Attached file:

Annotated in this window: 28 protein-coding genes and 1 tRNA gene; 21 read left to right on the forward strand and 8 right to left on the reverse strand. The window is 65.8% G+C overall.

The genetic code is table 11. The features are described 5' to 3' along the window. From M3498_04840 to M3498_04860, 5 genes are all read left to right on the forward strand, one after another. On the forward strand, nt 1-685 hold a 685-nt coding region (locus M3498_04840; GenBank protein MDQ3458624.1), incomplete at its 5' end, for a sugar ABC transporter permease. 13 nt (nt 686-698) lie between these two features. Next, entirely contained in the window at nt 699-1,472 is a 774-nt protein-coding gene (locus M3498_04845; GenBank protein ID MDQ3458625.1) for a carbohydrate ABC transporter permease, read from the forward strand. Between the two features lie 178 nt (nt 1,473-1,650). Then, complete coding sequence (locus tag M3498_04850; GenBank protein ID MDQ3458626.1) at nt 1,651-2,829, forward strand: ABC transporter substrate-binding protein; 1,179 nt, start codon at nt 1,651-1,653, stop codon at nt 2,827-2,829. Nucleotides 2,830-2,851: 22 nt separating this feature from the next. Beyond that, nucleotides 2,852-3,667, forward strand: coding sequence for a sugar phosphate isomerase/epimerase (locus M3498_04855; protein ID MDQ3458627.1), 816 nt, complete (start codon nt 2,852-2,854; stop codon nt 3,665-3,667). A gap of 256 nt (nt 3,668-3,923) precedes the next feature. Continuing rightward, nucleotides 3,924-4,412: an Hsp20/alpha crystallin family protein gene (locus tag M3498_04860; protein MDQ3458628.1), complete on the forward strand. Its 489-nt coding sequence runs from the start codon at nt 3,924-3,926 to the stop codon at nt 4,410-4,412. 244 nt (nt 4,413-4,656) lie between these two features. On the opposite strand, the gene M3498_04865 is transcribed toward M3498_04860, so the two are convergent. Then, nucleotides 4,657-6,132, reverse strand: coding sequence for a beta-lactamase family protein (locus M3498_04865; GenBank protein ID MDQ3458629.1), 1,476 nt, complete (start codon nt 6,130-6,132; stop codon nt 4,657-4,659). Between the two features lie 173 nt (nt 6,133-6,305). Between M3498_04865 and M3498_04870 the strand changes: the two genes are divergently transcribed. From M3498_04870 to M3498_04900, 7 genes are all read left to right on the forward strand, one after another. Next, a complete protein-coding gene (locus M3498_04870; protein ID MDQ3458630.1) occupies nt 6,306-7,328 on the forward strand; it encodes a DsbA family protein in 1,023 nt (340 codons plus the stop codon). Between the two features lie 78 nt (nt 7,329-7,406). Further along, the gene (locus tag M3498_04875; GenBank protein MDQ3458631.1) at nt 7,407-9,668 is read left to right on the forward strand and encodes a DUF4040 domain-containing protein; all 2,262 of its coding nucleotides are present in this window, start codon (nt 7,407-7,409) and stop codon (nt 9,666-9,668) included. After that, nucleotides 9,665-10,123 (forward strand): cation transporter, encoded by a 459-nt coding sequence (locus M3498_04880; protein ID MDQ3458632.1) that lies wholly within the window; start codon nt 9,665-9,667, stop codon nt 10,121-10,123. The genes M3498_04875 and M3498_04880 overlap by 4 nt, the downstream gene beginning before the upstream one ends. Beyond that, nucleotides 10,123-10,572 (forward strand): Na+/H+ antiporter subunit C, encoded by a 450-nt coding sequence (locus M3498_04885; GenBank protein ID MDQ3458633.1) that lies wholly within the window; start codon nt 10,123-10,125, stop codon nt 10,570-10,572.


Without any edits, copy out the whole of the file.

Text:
Annotated in this window: 28 protein-coding genes and 1 tRNA gene; 21 read left to right on the forward strand and 8 right to left on the reverse strand. The window is 65.8% G+C overall.

The genetic code is table 11. The features are described 5' to 3' along the window. From M3498_04840 to M3498_04860, 5 genes are all read left to right on the forward strand, one after another. On the forward strand, nt 1-685 hold a 685-nt coding region (locus M3498_04840; GenBank protein MDQ3458624.1), incomplete at its 5' end, for a sugar ABC transporter permease. 13 nt (nt 686-698) lie between these two features. Next, entirely contained in the window at nt 699-1,472 is a 774-nt protein-coding gene (locus M3498_04845; GenBank protein ID MDQ3458625.1) for a carbohydrate ABC transporter permease, read from the forward strand. Between the two features lie 178 nt (nt 1,473-1,650). Then, complete coding sequence (locus tag M3498_04850; GenBank protein ID MDQ3458626.1) at nt 1,651-2,829, forward strand: ABC transporter substrate-binding protein; 1,179 nt, start codon at nt 1,651-1,653, stop codon at nt 2,827-2,829. Nucleotides 2,830-2,851: 22 nt separating this feature from the next. Beyond that, nucleotides 2,852-3,667, forward strand: coding sequence for a sugar phosphate isomerase/epimerase (locus M3498_04855; protein ID MDQ3458627.1), 816 nt, complete (start codon nt 2,852-2,854; stop codon nt 3,665-3,667). A gap of 256 nt (nt 3,668-3,923) precedes the next feature. Continuing rightward, nucleotides 3,924-4,412: an Hsp20/alpha crystallin family protein gene (locus tag M3498_04860; protein MDQ3458628.1), complete on the forward strand. Its 489-nt coding sequence runs from the start codon at nt 3,924-3,926 to the stop codon at nt 4,410-4,412. 244 nt (nt 4,413-4,656) lie between these two features. On the opposite strand, the gene M3498_04865 is transcribed toward M3498_04860, so the two are convergent. Then, nucleotides 4,657-6,132, reverse strand: coding sequence for a beta-lactamase family protein (locus M3498_04865; GenBank protein ID MDQ3458629.1), 1,476 nt, complete (start codon nt 6,130-6,132; stop codon nt 4,657-4,659). Between the two features lie 173 nt (nt 6,133-6,305). Between M3498_04865 and M3498_04870 the strand changes: the two genes are divergently transcribed. From M3498_04870 to M3498_04900, 7 genes are all read left to right on the forward strand, one after another. Next, a complete protein-coding gene (locus M3498_04870; protein ID MDQ3458630.1) occupies nt 6,306-7,328 on the forward strand; it encodes a DsbA family protein in 1,023 nt (340 codons plus the stop codon). Between the two features lie 78 nt (nt 7,329-7,406). Further along, the gene (locus tag M3498_04875; GenBank protein MDQ3458631.1) at nt 7,407-9,668 is read left to right on the forward strand and encodes a DUF4040 domain-containing protein; all 2,262 of its coding nucleotides are present in this window, start codon (nt 7,407-7,409) and stop codon (nt 9,666-9,668) included. After that, nucleotides 9,665-10,123 (forward strand): cation transporter, encoded by a 459-nt coding sequence (locus M3498_04880; protein ID MDQ3458632.1) that lies wholly within the window; start codon nt 9,665-9,667, stop codon nt 10,121-10,123. The genes M3498_04875 and M3498_04880 overlap by 4 nt, the downstream gene beginning before the upstream one ends. Beyond that, nucleotides 10,123-10,572 (forward strand): Na+/H+ antiporter subunit C, encoded by a 450-nt coding sequence (locus M3498_04885; GenBank protein ID MDQ3458633.1) that lies wholly within the window; start codon nt 10,123-10,125, stop codon nt 10,570-10,572.